Employer bicycle commuting objection 10: I would leave the homeless shelter work site faster in a car.

On my bicycle I go out the front door which has a camera and where only the upstairs residents are allowed. I get on my bike and accelerate down the hill. I reach 17 mph in a few seconds and am at the stoplight on the next corner in about six seconds. If I took the bus I would have to stand around and wait at the bus stop and increase my exposure to potential assailants. It would take at least two minutes to walk to the nearest MAX stop downtown.

If I drove I would have to go out the back door and walk through the line to the overnight emergency shelter. Then I would have to drive out, take a left on one street, a right on another, a right on another, then two more turns before I’d get to the corner I’d passed in six seconds on my bicycle.

Employer bicycle commuting objection 11: The work site is in a bad neighborhood.

The last day of riding to Omaha, NE on the clock after answering employer bicycle commuting objections

The last day of riding to Omaha, NE on the clock after answering employer bicycle commuting objections

The downtown area is one of the most common destinations for people cycling to work, according to Kansas City’s 2008 Car Free Commuter Challenge ( Many people both come and go by bicycle from that exact neighborhood.

2007 Kansas City Commuter Challenge Stats:

Work zip codes with number of people

  • 64105: 84 (west Downtown)
  • 64106: 65 (east Downtown)
  • 64108: 53 (Crossroads)
  • 66101: 19 (Downtown KCK)

Home zip codes

  • 64106: 21
  • 64108: 19
  • 64105: 12
  • 66101: 4

Crime rates for the KCMO area are similar to those in Kansas City, Kansas. (

The neighborhood has changed significantly in the last few years with the addition of the Sprint Center, the Power and Light District, and the downtown Community Improvement District with its many security guards. Furthermore, the shelter is four blocks from the Heart of America Bridge and has been on my route home for the last four years. I have ridden past it three or four times a week for the last four years without a single incident. My bike shop, favorite bar, disc golf shop, auto mechanic, poetry contests, art community, and friends are all in this neighborhood and I am there quite regularly without a mishap.

Employer bicycle commuting objection 12: A Workman’s Comp claim might not be paid if the agency didn’t take steps to protect me.

Steps might include:

  •  Changing my work hours to daytime hours.
  • Requiring me to document self defense or violence prevention classes.
  • Requiring me to call someone at certain points during my shift.
  • Documenting bicycle maintainance procedures.
  • Covering my bicycle on my renters insurance to decrease replacement cost in case of theft or robbery.
  •  Requiring me to because a League of American Bicyclists Certified Rider. The next course is August 16, 2008. The effect of vehicular cycling can be seen in the following statistics from John Forester’s Bicycle Transportation (2nd ed, 1994, pg 41):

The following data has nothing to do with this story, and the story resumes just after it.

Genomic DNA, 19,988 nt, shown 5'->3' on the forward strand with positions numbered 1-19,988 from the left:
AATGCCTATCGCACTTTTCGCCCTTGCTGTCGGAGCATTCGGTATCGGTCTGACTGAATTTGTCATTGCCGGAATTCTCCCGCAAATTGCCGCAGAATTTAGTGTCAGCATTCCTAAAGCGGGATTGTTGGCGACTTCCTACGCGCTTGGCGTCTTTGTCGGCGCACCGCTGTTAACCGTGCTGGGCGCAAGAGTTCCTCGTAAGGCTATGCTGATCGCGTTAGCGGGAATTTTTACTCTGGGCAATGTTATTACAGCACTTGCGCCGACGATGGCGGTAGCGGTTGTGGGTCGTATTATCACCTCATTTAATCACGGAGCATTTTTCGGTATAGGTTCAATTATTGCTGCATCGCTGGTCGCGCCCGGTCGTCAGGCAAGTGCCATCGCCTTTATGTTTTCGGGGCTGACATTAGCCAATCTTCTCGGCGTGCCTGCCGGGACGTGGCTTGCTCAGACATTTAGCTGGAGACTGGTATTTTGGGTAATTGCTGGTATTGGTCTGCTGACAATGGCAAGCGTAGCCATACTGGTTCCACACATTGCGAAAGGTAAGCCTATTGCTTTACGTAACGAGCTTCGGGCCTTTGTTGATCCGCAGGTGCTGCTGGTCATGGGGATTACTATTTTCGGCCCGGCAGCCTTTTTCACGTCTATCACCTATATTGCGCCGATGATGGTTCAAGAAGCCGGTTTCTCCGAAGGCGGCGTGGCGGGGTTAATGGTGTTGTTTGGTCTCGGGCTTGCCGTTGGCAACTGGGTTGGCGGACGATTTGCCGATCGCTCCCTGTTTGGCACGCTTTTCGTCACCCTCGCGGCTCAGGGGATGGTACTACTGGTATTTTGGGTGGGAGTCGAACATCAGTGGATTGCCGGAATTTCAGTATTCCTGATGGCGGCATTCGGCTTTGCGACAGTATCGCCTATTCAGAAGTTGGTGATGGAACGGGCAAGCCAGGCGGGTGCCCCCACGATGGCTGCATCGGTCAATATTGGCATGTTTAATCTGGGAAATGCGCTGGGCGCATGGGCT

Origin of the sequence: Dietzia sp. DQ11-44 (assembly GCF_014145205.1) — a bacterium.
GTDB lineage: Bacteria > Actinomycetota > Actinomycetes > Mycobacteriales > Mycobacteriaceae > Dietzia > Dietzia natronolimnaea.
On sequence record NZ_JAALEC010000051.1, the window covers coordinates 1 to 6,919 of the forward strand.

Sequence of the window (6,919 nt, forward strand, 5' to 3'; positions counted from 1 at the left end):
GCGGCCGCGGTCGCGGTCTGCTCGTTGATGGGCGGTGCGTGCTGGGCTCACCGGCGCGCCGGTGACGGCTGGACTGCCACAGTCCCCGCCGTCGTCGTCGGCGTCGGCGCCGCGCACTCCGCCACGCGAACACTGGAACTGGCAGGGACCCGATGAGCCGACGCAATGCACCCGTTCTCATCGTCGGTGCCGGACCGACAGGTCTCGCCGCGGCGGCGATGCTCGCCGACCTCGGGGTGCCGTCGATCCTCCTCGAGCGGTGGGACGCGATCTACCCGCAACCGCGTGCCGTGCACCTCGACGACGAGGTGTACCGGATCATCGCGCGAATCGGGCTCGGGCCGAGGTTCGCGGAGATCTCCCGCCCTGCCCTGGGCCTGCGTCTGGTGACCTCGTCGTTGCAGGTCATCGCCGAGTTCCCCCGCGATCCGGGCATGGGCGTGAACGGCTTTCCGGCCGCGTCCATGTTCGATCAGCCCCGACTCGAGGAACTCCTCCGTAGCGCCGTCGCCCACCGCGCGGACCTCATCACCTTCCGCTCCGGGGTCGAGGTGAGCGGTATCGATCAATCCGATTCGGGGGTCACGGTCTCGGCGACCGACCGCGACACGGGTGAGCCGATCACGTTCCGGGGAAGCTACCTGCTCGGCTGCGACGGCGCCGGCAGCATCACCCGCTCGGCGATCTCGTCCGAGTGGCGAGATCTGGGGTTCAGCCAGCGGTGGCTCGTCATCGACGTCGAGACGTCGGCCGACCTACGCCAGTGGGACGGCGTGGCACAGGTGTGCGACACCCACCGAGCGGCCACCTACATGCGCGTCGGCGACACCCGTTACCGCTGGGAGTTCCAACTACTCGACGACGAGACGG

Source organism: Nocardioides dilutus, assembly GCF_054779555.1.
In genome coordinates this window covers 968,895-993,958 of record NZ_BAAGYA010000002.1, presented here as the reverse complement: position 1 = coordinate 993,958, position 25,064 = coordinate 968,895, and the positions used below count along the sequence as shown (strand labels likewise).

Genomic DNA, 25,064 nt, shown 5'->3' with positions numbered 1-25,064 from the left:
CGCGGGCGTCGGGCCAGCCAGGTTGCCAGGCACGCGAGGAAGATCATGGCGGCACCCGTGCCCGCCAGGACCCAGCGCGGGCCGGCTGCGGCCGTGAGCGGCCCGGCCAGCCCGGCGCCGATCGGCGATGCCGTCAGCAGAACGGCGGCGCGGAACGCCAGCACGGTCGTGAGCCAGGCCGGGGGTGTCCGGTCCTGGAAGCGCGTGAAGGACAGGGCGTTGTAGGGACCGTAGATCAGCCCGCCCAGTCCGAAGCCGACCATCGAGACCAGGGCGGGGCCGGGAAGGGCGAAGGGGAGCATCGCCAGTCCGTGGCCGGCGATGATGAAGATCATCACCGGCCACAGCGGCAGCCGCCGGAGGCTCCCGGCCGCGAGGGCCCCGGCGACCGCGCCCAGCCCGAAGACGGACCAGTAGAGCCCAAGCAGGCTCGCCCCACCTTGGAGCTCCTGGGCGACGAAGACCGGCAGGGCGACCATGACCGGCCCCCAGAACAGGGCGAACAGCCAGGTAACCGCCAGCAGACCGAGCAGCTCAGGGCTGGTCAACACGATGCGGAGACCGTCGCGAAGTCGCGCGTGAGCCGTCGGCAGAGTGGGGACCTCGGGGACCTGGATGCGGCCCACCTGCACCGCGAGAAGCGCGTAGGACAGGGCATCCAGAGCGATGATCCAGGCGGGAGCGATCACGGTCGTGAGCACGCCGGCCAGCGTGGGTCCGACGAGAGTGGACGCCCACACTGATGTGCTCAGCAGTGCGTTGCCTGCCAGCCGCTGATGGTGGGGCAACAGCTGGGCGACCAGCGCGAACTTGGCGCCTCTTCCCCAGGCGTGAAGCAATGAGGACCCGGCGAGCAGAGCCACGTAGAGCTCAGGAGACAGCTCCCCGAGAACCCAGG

Accidents per Million Miles

Child Cyclists


College-associated Adults


League of American Bicyclists


Cyclists’ Touring Club of England



Employer bicycle commuting ojection 13: Taking the bus would be modeling the behavior expected of clients.

So would taking a bicycle. About a third of the residents of the homeless shelter have bicycles in their rooms. This means it is one of their most valued possessions, as many of them have very little other possessions with them. Last week I rode by City Union Mission and five bicycles were chained up out front. Quite a few homeless people ride bicycles and it is one of the ways I have been able to connect with the residents. Because riding a bicycle is cheaper and faster than taking the bus, it increases the resident’s chance of finding work or being able to make other appointments. Cycling has the same health benefits for homeless people as it does for the middle class, and much greater health benefits than taking the bus.


Thank you for taking the time to look through this information. I hope that you have come to realize that many people in the Kansas City area use bicycles as transportation and that the practice has a good safety history and many other benefits as well. Cycling increases my ability to relate to clients and enhances my ability to do my job, as well as being a big part of my life and important in my personal recovery experience.

6 comments to How to overcome your employer bicycle commuting objections

Leave a Reply




You can use these HTML tags

<a href="" title=""> <abbr title=""> <acronym title=""> <b> <blockquote cite=""> <cite> <code> <del datetime=""> <em> <i> <q cite=""> <strike> <strong>